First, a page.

Most Extraordinary Guitar Amplifiers

No one has ever succeeded in deciphering the infinite variations manifested by the human mind — how we inhabit the same world, yet perceive and react to every moment in our lives in such profoundly different ways. Society, education and culture provide filters intended to shape how we view the world, but each human being remains different and unique for reasons that remain a mystery. And so it goes with music and musicians…. Why do some players find their voice in a Stratocaster, while others can’t imagine playing anything but a big-ass hollow body? This is “me,” and that isn’t, but for someone else it is. Most of us hear target sounds in our head that drives our selection of instruments and gear — a sound that may change with each song, while a weekend blues player might simply wish to refine a single, signature tone in the style of Jimmie Vaughan or Albert or B.B. King. The point is, we often know where we want to go, but the shortest path to our destination isn’t always so clear. To make things more interesting, some players just want to be dropped off at the right address in the Quest for Tone, preferring to find something that works with no tweaks or modifications as quickly as possible, while others view the Quest as a journey with no defined beginning or end. To them, anything is possible until proven otherwise, they enjoy exploring new sounds, and their “failures” are often as illuminating as their successes.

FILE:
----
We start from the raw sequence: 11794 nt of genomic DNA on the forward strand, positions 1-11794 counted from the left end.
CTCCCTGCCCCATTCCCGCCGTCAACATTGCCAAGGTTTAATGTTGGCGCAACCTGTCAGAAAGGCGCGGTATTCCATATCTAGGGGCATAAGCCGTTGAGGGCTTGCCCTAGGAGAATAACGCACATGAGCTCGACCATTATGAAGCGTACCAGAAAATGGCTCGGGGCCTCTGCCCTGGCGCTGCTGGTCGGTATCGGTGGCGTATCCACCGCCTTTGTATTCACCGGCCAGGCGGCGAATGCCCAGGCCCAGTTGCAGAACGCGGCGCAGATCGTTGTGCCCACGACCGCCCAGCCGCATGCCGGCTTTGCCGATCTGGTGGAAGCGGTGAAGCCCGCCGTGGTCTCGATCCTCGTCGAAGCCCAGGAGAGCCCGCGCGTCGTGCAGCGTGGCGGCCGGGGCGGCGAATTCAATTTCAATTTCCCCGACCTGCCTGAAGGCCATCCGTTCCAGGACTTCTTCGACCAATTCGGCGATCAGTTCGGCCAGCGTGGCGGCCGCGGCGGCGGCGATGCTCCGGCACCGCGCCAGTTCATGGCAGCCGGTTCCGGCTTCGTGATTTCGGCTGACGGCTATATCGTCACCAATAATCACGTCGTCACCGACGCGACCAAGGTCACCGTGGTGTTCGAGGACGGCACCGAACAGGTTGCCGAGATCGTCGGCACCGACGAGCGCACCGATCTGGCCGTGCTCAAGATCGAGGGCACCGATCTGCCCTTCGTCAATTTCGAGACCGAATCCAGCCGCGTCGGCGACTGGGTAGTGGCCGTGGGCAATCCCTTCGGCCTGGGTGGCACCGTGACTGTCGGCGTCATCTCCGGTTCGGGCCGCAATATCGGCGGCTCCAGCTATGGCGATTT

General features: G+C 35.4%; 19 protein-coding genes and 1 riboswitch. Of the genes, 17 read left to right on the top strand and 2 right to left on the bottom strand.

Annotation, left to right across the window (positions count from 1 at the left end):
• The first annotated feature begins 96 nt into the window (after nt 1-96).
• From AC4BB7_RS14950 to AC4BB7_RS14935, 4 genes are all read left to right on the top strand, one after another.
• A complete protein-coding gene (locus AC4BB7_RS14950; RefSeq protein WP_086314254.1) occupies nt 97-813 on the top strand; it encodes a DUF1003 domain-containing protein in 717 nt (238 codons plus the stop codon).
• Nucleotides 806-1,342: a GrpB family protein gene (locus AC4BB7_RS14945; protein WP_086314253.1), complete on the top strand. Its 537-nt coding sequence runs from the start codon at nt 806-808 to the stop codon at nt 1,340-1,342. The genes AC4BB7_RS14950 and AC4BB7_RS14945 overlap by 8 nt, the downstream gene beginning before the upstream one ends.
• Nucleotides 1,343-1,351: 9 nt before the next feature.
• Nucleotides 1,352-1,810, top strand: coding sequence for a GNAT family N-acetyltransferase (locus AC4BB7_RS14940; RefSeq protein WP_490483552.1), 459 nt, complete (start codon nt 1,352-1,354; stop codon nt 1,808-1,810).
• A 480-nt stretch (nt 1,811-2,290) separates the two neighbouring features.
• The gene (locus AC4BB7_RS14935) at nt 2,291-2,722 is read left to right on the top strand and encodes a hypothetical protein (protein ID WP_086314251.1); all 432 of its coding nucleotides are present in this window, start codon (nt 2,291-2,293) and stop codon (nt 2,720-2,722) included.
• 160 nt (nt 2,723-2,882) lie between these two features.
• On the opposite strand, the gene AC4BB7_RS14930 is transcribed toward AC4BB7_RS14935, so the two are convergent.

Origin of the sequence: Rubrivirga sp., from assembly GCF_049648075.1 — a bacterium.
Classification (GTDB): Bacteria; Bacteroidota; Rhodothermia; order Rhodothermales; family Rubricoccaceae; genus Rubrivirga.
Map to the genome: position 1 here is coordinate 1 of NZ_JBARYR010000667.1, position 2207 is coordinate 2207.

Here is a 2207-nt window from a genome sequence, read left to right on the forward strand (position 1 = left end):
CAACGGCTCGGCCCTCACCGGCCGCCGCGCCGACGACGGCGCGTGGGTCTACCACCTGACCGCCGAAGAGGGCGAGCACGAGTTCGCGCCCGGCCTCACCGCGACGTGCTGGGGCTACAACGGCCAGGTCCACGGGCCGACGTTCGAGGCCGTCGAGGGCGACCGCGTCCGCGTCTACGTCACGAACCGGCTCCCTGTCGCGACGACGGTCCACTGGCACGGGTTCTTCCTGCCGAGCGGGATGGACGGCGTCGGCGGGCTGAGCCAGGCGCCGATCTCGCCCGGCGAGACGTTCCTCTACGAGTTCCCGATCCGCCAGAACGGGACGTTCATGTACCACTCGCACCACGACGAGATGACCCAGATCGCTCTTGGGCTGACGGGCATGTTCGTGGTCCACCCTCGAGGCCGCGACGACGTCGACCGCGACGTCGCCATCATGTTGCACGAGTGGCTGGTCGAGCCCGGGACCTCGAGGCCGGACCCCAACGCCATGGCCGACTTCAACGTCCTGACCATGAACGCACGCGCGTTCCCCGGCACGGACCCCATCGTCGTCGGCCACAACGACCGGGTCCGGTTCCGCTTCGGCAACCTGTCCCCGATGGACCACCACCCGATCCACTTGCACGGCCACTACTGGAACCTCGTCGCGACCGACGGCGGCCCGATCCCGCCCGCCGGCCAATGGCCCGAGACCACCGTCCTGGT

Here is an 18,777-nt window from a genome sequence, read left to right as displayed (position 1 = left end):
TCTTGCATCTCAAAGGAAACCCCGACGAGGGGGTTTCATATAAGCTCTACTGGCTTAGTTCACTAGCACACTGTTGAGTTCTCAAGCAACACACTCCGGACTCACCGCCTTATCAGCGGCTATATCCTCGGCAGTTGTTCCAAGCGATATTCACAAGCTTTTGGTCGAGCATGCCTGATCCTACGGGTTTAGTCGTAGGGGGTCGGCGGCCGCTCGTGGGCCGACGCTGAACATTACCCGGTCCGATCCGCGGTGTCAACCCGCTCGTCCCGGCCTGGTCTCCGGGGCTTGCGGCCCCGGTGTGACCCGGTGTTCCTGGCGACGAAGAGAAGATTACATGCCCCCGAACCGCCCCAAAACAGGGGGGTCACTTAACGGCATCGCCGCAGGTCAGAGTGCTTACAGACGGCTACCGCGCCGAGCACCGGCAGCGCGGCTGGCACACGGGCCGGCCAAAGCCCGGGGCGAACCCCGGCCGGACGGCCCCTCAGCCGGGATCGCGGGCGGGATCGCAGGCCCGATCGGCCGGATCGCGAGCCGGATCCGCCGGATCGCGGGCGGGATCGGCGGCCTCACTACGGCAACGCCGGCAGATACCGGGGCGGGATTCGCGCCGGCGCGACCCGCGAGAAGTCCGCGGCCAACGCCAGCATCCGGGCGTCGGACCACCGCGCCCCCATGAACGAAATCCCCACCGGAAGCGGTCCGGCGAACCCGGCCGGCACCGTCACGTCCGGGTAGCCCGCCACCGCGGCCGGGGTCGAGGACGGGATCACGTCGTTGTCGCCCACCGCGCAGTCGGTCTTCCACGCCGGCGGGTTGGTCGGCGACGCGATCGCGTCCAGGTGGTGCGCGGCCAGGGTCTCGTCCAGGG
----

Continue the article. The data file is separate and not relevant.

We learned this lesson once again with an amp that we had initially written off, only to discover four years later that it could become one of the most extraordinary guitar amplifiers we have ever owned or reviewed. What changed? Well, with the lucid, unerring clarity of hindsight, we had to dream it first, thinking of terms of possibilities — what could be, rather than focusing solely on what was missing….

Fender ’57 Twin

The 25 watt Twin originally debuted in 1952 as the first amp with separate bass and treble controls. By 1955, the model 5E8 Twin had been upgraded to 50 watts, featuring two 5U4G rectifiers — another Fender first in guitar amplification — dual 6L6s, bass, treble and Fender’s presence control, a new fixed bias power transformer, choke, and extra gain stage and second negative feed-back loop, and the new “narrow panel” cabinet with speakers mounted in each corner. In the next circuit revision (1956–57 model 5E8A), a ground switch was added and the treble tone circuit was removed from the negative feedback loop. Leo Fender couldn’t play a lick on the guitar, but he obviously never stopped thinking about how to improve the sound and performance of his amplifiers, as evidenced by the nearly constant revisions and refinements of Fender circuits. The mighty “high power” 80 watt Twin model 5F8 appeared in1958 with four 5881s, a short-lived 83 mercury vapor rectifier that would be replaced by a single GZ34 rectifier (model 5F8-A), and a new “Middle” control added to the normal bright volume, bass, treble and presence controls. For many collectors and players who can afford them, the high powered Twin ranks with the 5F6-A Bass man as the most toneful, desirable, rare and costly Fender amps ever built.

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